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La Jolla Cove Swim Club president Dan Simonelli is a nationally recognized hero.
(Rick Nocon / The San Diego Union-Tribune
)

Dan Simonelli wins lifesaving award

Dan Simonelli has received a Carnegie Hero Award for a daring rescue he made last winter. The 53-year-old president of the La Jolla Cove Swim Club was one of only 18 to receive the award — which recognizes extraordinary acts of civilian bravery in the U.S. and Canada — this year. It includes a medal and $5,500 cash.

On Jan. 10, Simonelli spotted a man struggling to swim as high, surging waves washed him toward a rocky bluff in The Cove. He removed his outer clothing and entered the 60-degree water wearing swim fins, grasped the struggling man and guided him away from the rocks, staying with him until lifeguards shuttled him to shore via watercraft.

“Mr. Simonelli acted bravely and without thought to his own safety in saving the life of a stranger,” said Carnegie Hero Fund Commission president Eric Zahren. “We are honored to recognize him as a Carnegie Hero.”

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UCSD finds potential weapon against antibiotic resistance

Scientists at UC San Diego have created a new gene-drive system, using CRISPR gene editing, that dramatically increases the efficiency of inactivating antibiotic resistance in dangerous bacteria.

This “pro-active” genetics technology, called Pro-AG, demonstrates a 100-fold improvement in the efficiency of targeting antibiotic-resistant bacteria. The breakthrough — detailed in a paper published Dec. 16 in the journal Nature Communications — could lead to eventual treatments for patients suffering from chronic bacterial infections.

The research was led by Andres Valderrama at UCSD School of Medicine and Surashree Kulkarni of the Division of Biological Sciences, working in the UC San Diego labs of study co-authors Victor Nizet and Ethan Bier.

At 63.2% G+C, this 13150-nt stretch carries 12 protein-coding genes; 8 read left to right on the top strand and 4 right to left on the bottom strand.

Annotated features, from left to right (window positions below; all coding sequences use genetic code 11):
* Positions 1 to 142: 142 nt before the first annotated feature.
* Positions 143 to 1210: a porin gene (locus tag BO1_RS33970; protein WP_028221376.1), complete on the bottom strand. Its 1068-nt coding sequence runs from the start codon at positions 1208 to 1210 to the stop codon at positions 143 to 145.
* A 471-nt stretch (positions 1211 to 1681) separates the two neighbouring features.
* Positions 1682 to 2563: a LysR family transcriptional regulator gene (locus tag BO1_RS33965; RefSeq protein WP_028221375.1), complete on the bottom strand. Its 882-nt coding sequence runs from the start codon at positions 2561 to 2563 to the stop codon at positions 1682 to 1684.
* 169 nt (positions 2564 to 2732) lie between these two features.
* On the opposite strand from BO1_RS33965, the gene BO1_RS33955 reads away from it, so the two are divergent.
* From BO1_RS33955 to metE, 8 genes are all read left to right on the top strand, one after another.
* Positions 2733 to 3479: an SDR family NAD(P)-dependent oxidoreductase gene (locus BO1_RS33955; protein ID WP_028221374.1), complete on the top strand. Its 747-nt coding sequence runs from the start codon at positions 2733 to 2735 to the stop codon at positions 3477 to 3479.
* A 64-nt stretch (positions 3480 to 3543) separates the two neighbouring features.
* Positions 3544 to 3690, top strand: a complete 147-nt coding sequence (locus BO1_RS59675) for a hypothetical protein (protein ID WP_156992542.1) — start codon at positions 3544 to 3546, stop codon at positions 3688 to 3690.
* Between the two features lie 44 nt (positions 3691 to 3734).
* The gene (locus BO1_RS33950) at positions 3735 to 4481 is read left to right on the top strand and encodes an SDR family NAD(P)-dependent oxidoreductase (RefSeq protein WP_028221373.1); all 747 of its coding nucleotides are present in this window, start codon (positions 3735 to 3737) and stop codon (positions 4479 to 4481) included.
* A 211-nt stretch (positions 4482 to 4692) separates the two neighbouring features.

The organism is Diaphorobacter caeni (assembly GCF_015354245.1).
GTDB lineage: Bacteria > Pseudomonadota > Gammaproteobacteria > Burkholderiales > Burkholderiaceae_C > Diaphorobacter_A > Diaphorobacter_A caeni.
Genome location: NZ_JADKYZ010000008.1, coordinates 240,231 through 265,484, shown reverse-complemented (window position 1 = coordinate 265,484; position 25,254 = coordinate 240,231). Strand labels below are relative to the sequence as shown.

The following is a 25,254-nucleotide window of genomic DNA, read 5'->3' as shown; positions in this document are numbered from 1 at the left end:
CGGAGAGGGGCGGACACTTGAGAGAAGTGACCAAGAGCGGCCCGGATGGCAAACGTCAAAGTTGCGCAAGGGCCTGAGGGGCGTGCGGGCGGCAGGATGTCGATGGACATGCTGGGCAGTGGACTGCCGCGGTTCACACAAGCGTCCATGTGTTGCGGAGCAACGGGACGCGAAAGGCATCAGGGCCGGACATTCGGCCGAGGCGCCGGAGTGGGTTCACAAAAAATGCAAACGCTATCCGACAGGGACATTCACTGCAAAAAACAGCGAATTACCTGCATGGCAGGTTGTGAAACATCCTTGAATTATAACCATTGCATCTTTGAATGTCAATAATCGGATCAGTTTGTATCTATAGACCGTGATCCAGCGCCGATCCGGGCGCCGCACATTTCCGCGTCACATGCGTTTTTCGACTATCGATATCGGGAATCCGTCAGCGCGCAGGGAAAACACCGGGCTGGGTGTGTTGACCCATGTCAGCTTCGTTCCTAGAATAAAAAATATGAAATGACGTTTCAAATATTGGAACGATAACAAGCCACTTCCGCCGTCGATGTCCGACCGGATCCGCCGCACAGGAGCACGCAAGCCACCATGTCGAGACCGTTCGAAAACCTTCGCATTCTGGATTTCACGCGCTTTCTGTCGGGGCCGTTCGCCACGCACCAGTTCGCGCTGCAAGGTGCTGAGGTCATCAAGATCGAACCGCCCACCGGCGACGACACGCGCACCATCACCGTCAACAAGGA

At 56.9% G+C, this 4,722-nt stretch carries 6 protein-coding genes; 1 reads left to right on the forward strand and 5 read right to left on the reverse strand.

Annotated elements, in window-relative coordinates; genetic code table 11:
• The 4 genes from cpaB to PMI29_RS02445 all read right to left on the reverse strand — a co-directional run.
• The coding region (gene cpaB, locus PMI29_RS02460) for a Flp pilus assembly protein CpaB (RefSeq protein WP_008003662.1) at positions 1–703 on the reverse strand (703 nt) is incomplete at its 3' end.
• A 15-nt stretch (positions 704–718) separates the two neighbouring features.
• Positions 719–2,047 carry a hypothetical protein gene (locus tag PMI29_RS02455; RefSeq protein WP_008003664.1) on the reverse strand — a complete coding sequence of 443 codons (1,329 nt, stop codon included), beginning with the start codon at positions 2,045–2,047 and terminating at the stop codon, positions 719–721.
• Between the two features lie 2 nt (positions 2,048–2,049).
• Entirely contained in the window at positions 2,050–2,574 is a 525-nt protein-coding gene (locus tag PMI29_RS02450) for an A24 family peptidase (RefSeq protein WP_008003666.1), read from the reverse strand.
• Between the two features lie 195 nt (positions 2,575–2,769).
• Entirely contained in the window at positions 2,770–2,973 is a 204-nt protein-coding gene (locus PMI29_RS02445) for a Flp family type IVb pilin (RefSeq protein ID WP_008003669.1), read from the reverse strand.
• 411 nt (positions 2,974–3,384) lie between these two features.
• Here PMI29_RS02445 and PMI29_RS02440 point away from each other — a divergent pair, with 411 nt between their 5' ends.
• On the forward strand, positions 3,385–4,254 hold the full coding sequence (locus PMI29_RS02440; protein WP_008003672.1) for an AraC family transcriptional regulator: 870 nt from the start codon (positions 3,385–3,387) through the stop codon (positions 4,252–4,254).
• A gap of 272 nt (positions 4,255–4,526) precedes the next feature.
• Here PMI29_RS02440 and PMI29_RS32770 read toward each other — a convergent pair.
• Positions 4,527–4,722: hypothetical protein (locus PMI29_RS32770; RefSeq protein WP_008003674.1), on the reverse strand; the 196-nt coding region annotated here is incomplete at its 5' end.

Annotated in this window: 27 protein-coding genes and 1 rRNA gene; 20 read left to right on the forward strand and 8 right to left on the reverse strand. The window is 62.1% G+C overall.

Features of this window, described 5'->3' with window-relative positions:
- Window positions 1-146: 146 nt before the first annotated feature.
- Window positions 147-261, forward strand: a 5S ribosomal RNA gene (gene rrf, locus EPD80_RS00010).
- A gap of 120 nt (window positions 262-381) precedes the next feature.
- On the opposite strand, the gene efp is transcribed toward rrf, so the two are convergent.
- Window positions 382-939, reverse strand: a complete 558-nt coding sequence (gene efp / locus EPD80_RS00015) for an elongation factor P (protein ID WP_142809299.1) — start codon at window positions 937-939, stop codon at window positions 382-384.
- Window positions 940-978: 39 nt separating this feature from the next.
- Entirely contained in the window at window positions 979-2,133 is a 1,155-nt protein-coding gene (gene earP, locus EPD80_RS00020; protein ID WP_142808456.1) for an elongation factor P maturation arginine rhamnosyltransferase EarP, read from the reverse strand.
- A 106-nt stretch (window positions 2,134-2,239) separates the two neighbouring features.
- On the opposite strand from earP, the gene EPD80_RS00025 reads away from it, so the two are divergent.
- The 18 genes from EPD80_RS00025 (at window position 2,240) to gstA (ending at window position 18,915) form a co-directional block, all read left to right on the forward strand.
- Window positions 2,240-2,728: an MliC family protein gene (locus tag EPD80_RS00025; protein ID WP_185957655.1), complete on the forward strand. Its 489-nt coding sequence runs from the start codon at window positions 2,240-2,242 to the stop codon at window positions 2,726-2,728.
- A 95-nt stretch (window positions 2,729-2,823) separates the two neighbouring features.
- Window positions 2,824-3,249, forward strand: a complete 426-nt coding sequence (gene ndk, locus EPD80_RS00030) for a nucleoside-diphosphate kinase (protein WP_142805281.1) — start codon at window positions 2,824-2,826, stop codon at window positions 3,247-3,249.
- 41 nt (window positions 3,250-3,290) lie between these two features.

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While Pro-AG is not yet ready for treating patients, “a human delivery system carrying Pro-AG could be deployed to address conditions such as cystic fibrosis, chronic urinary infections, tuberculosis and infections associated with resistant biofilms that pose difficult challenges in hospital settings,” Nizet said.

La Jolla hospitals pledge senior friendliness

Scripps Health, UC San Diego Health and VA San Diego Healthcare System were among several San Diego hospitals that signed a pledge at UC San Diego Health on Dec. 9 to join the San Diego Senior Emergency Care Initiative.

The public-private initiative — funded with $700,000 in grants and support from the County of San Diego and nonprofit West Health — commits its members to achieving Geriatric Emergency Department Accreditation (through the American College of Emergency Physicians) by the end of 2020.

“San Diego is seeing a huge surge in its senior population,” said County Board of Supervisors chair Dianne Jacob. “Many struggle with Alzheimer’s disease and other forms of dementia, and are vulnerable to mishaps and medical emergencies. Supporting our region’s hospitals as they pursue senior-friendly care in their emergency departments is an important part of the county’s regional vision and framework for supporting healthy aging.”

Time to seal off Children’s Pool Beach again, through May 15

The annual five-month closure of La Jolla’s Children’s Pool beach for harbor seal pupping season began Sunday, Dec. 15. One day later, the Seal Conservancy held a press conference to mark the occasion and to celebrate its extension for 10 more years.

“We couldn’t be happier with the compromise,” said Seal Conservancy president Jane Reldan. “It’s absolutely perfect. That’s all we needed to protect the seals during their pupping seasons.”